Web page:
1999 – “I can’t trade anymore. You remember that stock you told me not to trade or “short”? I’m still short, and I’m finished.”

    1999- “How in the world am I supposed to make money trading with decimals?”

    2000 – “I’m back after that short, I found some money. All I need is $5,000, and I trade stocks for rebates. I’ll do this for a while and then I’ll get a job with a trading firm.”

    3/31/2000 3:00pm-

    “Hey Bob. Is it me, or does it look like something’s wrong with this market? DAMN!!! I should have held that short on YHOO.”

    2001 – “This rebate trading thing is awesome. Even though I’m making money, I really don’t feel as if I’m trading.”

    2001 – INCA buys ISLD. LOL!!!

    2001 – “Blodgett has not returned any of my calls. He said EBAY was going $400 and PCLN was easily a $700 stock. *&^( IN CO%^ SUC!%$ !!!!

    2002 – “Super Montage is really going to hurt the market.

    2003 – “How high can the S&P go?”

    Last week – “Where is the S&P going?”

    I believe you get the idea. Every time there is a new change in the market, there is always a large group that doesn’t survive the change. Why? They are not willing to adapt. Instead of evolving and adapting to the new environment, they hold on to the market’s past and get very sour about the present, thus sabotaging their future. Not trading what they see, and changing how they think.

    When I started SOES trading in 1995, I used Level II and nothing else. Every stock was quoted in ¼’s, moved in ¼’s and had and average spread of a ¼. I did very well trading for myself, and for one the firm I was with. I really didn’t make technicals my primary analysis until 1995, and that changed my trading forever. I made the realization that I was using price action all along; it was just in my head, now I had the visual.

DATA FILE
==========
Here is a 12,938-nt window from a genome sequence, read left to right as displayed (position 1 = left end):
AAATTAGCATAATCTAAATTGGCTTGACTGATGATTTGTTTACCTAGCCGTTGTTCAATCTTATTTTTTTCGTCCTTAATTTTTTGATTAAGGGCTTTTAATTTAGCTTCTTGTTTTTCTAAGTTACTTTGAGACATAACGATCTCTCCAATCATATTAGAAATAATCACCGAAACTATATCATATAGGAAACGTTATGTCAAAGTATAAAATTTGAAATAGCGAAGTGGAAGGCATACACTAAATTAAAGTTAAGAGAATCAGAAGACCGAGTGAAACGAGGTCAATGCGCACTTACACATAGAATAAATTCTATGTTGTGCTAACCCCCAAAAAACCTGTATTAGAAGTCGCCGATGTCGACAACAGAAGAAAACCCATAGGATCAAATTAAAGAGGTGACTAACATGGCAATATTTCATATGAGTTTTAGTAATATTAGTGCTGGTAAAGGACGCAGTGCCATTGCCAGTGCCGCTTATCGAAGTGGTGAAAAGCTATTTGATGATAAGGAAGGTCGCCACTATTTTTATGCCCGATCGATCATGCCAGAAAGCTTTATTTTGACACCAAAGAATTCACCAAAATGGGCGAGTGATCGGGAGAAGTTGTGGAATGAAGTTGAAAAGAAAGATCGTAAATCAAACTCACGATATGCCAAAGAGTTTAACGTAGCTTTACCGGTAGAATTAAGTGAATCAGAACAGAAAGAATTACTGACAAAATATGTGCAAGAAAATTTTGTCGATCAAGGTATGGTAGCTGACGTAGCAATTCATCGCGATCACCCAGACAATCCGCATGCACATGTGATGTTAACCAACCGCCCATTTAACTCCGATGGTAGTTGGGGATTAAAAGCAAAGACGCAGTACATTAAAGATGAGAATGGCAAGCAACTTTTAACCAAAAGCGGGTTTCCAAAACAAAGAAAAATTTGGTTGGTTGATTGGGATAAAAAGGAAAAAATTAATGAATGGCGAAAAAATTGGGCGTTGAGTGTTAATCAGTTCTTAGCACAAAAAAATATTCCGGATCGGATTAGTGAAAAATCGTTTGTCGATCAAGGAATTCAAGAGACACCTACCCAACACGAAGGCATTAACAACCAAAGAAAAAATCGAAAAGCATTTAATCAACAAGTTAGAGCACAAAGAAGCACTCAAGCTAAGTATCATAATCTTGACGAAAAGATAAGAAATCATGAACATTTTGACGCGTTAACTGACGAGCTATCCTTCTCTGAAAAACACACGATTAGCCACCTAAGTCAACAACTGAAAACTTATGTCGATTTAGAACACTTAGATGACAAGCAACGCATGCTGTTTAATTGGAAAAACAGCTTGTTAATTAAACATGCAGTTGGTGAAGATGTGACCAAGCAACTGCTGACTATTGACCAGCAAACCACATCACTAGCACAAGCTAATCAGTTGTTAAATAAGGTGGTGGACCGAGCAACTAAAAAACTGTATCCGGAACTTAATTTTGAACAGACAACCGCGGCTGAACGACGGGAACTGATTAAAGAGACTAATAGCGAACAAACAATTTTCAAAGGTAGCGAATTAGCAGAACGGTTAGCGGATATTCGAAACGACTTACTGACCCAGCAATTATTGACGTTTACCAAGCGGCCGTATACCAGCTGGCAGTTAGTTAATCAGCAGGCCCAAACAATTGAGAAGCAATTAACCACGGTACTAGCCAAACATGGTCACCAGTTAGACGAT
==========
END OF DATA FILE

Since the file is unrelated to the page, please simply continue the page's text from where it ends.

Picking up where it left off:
After using TA for a couple of years, I saw a lot of the original SOES bandits from 1988 get washed out, many of them made fun of me for using charts. They couldn’t handle the teenies, and the ECNs. It didn’t make sense to them, and unfortunately they didn’t accept it. Why? The entire market changed. Most market makers showed a size of 100 shares for the first half of 1997, they too had to go through a learning curve of competing with anonymous orders on ECNs that could have been put there by a grocery store owner in the back of some building in the Bronx. They had no idea, so they reduced their exposure. Take a look at a Level II now. Before teenie quotes, when stocks moved through a price tier, they changed by .25; teenies equaled .0625 on the same move. The next washout was the decimals. Now stocks were quoted in pennies and moved in pennies.

    The reward on a one-tier move in Level II on a 1,000 shares went from $250, $62.50 and then $10, in a span of 3 years. Whoever survived that jumped on the Internet roller coaster as it “clicked” up the track until that fateful day, March 31, 2000. If you were a trader throughout that whole period, take a moment…sigh with relief and pat yourself on the back. I personally have a very deep respect for any trader I meet who lived through that and survived. My respect is for the stamina and the discipline they had to adapt their plan and themselves to the changing market.

    What do the traders that entered the market in 2000 and 2001 face? They have narrow ranges; new trading vehicles (ETFs, SSFs, etc) and they’re cursing the people who talked them into trading to begin with. I have spoken with several traders over the last few weeks; many who were rebate traders making the transition into P&L trading. The prop and LLC area of the market has undergone some radical changes, and it’s affecting the payouts and the cost of doing business for the trading individual. Some of the changes are good and some are bad, it depends which camp you’re in and which house your with.